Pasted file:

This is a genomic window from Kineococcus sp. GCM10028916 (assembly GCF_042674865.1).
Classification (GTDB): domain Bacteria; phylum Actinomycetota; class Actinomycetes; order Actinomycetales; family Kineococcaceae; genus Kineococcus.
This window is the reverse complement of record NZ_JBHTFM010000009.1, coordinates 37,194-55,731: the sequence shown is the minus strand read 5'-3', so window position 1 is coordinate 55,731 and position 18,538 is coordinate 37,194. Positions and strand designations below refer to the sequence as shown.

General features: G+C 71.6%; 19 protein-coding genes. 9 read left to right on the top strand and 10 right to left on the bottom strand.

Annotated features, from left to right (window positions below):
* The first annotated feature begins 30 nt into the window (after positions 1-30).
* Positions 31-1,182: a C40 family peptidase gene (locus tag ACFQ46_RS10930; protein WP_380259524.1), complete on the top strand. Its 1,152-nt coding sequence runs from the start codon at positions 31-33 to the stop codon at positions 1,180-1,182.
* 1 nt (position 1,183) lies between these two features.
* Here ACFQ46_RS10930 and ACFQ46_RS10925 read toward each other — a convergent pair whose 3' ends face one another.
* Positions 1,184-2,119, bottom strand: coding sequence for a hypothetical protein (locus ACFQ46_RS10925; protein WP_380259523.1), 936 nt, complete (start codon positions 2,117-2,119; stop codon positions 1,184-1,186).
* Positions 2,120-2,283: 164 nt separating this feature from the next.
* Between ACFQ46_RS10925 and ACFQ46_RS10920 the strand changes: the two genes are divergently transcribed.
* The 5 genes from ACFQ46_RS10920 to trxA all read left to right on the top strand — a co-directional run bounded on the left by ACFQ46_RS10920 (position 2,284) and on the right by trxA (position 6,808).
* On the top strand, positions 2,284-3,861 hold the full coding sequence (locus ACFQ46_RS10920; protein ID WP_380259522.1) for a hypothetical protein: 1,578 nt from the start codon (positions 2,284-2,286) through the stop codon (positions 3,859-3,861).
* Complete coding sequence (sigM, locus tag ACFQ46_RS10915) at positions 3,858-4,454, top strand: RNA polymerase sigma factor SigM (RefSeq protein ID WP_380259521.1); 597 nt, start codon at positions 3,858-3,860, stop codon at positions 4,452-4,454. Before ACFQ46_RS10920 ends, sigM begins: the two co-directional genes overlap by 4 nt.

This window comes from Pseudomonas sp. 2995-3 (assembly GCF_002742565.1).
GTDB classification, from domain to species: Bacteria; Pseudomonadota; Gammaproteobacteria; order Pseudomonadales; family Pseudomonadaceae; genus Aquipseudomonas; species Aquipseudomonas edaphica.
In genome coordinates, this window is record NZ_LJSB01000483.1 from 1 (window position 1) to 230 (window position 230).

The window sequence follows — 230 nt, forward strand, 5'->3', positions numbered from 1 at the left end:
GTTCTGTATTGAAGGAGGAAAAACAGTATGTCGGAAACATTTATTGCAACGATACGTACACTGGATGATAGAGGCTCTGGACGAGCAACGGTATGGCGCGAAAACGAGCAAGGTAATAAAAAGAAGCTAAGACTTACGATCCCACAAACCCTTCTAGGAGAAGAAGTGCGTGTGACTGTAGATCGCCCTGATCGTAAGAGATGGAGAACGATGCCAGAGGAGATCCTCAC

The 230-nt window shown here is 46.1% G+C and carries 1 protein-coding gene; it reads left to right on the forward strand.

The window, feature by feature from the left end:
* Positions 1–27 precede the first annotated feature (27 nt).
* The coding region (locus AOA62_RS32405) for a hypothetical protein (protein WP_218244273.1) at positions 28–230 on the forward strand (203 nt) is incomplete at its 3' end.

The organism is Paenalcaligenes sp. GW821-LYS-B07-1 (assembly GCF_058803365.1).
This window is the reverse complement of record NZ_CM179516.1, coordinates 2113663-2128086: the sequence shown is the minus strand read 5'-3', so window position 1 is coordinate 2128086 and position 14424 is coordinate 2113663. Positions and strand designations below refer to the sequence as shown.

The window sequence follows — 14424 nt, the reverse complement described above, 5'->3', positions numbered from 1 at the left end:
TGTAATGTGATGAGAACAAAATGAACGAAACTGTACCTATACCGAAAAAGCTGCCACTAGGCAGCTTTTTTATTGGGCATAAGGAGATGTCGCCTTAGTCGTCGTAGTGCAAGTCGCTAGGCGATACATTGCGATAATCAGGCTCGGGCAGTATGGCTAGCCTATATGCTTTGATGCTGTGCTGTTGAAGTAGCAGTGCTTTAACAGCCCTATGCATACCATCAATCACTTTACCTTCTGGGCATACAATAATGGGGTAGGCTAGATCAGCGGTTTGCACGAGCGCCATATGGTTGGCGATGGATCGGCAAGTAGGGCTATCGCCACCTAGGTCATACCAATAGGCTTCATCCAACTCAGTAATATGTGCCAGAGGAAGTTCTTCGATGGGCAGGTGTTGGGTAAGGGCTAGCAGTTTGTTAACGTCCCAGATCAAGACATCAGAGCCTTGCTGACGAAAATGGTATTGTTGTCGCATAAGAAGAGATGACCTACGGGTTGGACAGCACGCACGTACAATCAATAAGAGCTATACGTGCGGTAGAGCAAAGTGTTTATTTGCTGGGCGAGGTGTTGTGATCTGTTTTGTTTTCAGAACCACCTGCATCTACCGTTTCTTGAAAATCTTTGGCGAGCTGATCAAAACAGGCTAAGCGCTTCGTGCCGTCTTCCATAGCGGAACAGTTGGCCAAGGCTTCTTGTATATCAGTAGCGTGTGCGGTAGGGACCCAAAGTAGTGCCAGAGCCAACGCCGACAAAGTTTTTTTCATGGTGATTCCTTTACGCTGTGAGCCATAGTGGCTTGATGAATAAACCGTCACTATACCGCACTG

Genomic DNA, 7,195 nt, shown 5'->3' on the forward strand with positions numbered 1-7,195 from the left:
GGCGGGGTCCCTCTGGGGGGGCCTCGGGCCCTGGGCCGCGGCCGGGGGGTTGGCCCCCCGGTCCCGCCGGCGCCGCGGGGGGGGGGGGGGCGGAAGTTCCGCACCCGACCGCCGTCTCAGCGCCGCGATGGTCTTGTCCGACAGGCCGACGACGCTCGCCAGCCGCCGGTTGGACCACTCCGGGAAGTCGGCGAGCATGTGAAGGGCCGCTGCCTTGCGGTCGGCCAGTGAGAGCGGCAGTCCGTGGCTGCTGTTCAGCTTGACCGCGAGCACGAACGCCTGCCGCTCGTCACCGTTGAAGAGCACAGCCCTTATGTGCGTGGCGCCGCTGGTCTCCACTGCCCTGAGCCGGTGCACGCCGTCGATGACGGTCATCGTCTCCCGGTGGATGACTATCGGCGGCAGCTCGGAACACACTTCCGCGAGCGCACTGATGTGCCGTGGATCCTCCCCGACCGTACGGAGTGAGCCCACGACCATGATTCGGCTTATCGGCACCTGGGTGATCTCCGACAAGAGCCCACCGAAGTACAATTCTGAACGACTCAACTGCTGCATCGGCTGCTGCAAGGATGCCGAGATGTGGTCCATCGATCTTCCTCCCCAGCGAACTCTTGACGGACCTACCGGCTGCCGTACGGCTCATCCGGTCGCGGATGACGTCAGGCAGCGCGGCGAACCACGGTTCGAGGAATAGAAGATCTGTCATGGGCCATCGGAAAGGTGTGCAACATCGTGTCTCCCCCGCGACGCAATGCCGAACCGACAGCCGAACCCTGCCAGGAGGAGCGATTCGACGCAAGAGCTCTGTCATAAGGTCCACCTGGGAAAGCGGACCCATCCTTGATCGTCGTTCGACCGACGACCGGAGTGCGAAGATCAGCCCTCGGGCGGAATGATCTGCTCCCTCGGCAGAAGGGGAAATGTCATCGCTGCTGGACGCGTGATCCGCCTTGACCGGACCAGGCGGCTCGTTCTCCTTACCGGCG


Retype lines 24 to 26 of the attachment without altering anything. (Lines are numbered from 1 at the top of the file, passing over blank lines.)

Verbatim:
* The coding region (locus AOA62_RS32405) for a hypothetical protein (protein WP_218244273.1) at positions 28–230 on the forward strand (203 nt) is incomplete at its 3' end.

The organism is Paenalcaligenes sp. GW821-LYS-B07-1 (assembly GCF_058803365.1).
This window is the reverse complement of record NZ_CM179516.1, coordinates 2113663-2128086: the sequence shown is the minus strand read 5'-3', so window position 1 is coordinate 2128086 and position 14424 is coordinate 2113663. Positions and strand designations below refer to the sequence as shown.